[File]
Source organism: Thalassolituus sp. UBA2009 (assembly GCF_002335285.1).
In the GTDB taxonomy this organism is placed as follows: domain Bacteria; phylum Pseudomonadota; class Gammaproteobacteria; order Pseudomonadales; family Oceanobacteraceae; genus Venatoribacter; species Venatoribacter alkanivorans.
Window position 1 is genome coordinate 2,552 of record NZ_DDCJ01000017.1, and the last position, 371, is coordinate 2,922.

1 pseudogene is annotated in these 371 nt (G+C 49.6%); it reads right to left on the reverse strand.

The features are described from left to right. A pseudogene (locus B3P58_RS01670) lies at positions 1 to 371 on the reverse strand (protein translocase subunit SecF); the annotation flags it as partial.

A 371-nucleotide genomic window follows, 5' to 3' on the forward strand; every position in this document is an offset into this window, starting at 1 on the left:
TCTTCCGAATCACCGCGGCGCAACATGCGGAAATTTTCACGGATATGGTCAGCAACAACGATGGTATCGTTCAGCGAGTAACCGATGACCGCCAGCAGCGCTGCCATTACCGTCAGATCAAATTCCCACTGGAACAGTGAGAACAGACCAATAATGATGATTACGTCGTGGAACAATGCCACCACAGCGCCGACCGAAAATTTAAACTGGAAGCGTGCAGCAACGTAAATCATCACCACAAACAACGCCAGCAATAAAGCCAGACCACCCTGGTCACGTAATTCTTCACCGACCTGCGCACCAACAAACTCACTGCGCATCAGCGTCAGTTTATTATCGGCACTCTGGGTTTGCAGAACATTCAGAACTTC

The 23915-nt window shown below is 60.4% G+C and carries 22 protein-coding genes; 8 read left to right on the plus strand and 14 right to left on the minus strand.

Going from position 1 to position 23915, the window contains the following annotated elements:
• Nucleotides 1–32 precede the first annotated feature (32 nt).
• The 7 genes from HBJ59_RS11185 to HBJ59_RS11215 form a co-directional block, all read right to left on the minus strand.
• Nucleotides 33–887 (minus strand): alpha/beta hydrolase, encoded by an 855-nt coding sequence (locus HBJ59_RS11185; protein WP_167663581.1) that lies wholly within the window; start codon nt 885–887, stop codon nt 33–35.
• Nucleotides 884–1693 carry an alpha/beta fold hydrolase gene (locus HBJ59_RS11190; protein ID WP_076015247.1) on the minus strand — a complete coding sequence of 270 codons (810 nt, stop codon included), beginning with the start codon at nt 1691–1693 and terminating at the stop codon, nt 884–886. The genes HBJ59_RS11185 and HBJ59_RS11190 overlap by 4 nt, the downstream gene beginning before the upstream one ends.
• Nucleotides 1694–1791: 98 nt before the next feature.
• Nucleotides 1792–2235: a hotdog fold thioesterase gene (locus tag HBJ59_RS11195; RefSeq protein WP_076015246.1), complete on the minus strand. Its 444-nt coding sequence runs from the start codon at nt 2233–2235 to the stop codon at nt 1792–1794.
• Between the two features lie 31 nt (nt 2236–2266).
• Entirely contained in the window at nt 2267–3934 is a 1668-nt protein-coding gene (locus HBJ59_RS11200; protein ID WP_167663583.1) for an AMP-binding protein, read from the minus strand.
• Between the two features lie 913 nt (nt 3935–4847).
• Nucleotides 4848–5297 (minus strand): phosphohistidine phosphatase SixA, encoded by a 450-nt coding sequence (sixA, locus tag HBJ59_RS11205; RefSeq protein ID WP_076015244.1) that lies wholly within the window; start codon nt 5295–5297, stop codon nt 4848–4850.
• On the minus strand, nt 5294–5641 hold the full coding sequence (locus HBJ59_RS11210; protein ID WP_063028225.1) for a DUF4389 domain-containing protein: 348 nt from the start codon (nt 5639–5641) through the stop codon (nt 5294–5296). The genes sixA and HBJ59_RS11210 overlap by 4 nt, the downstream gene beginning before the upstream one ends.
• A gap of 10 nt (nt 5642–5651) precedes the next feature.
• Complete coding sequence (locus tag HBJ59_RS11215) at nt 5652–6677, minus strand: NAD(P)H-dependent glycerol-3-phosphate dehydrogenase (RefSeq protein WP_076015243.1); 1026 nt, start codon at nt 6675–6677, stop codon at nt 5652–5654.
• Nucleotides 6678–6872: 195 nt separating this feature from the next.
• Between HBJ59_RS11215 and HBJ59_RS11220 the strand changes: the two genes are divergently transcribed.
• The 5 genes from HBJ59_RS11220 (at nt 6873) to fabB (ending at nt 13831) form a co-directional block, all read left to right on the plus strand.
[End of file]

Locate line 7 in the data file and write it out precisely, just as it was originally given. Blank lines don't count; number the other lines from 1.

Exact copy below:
TCTTCCGAATCACCGCGGCGCAACATGCGGAAATTTTCACGGATATGGTCAGCAACAACGATGGTATCGTTCAGCGAGTAACCGATGACCGCCAGCAGCGCTGCCATTACCGTCAGATCAAATTCCCACTGGAACAGTGAGAACAGACCAATAATGATGATTACGTCGTGGAACAATGCCACCACAGCGCCGACCGAAAATTTAAACTGGAAGCGTGCAGCAACGTAAATCATCACCACAAACAACGCCAGCAATAAAGCCAGACCACCCTGGTCACGTAATTCTTCACCGACCTGCGCACCAACAAACTCACTGCGCATCAGCGTCAGTTTATTATCGGCACTCTGGGTTTGCAGAACATTCAGAACTTC